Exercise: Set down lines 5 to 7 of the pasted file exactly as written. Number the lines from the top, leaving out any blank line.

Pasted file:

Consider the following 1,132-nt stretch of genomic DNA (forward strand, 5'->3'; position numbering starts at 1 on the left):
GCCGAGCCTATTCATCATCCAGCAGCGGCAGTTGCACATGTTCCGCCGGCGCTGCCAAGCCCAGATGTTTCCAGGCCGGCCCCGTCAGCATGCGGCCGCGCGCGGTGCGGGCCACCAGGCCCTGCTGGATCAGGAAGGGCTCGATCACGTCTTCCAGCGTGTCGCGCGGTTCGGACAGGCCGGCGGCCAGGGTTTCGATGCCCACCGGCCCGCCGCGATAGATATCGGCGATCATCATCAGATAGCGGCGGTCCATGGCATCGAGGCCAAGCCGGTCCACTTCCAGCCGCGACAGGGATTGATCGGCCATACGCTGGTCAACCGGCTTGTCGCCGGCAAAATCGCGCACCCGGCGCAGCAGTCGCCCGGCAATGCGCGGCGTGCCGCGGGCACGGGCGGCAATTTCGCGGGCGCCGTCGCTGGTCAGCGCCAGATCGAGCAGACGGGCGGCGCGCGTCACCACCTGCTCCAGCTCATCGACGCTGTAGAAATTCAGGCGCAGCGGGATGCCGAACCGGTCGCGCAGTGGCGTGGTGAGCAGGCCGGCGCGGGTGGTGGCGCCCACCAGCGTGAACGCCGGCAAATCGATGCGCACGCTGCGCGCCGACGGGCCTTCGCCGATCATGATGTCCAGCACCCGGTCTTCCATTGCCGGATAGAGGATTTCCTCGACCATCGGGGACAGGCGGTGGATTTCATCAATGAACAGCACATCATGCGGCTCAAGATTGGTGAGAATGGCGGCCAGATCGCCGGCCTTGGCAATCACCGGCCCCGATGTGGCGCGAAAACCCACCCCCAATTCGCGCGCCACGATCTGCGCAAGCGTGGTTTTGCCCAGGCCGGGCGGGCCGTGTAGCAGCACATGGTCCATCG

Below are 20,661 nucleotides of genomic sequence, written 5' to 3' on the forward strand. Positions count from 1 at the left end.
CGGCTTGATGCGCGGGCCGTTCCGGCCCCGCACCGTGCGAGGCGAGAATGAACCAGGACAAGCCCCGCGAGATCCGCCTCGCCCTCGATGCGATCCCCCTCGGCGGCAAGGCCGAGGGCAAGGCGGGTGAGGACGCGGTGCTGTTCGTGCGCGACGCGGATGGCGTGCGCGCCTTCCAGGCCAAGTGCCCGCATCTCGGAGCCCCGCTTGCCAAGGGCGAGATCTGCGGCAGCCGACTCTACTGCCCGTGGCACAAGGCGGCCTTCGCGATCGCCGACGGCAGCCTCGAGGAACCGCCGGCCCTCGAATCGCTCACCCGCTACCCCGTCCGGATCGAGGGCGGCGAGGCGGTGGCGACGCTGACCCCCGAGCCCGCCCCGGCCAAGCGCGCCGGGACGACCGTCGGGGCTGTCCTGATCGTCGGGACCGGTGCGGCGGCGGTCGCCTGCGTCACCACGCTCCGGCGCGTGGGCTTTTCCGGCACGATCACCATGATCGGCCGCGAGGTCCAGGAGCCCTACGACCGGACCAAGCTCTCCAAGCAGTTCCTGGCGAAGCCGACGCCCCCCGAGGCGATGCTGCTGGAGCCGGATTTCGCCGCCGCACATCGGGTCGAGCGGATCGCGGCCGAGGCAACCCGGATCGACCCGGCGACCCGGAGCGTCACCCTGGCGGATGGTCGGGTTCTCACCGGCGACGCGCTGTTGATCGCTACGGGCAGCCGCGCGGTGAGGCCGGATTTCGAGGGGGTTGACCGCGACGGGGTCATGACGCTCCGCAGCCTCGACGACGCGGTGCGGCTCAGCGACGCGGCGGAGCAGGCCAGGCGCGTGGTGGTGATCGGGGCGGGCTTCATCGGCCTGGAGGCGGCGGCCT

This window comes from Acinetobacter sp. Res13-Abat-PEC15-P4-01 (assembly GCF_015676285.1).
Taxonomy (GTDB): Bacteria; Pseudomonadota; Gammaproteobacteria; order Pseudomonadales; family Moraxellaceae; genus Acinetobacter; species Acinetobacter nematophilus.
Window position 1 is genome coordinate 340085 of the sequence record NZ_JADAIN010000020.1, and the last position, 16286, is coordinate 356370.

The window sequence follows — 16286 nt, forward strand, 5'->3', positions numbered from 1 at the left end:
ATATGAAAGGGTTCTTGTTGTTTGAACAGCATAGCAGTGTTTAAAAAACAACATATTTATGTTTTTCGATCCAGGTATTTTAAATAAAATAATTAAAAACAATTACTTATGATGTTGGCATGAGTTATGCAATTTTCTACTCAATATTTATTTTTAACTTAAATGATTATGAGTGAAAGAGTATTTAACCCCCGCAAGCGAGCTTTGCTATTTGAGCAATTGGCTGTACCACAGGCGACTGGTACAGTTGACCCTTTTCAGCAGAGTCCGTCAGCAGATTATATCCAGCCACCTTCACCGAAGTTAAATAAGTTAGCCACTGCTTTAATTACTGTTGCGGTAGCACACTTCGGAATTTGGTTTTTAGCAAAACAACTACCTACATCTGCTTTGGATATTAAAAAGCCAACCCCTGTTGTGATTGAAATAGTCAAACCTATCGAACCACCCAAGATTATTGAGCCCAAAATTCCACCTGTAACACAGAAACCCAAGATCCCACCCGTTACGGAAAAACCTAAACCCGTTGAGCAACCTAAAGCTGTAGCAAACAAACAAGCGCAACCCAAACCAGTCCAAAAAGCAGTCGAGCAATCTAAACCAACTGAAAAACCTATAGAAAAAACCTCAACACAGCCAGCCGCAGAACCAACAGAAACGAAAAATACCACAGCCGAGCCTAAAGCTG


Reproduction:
This window comes from Acinetobacter sp. Res13-Abat-PEC15-P4-01 (assembly GCF_015676285.1).
Taxonomy (GTDB): Bacteria; Pseudomonadota; Gammaproteobacteria; order Pseudomonadales; family Moraxellaceae; genus Acinetobacter; species Acinetobacter nematophilus.
Window position 1 is genome coordinate 340085 of the sequence record NZ_JADAIN010000020.1, and the last position, 16286, is coordinate 356370.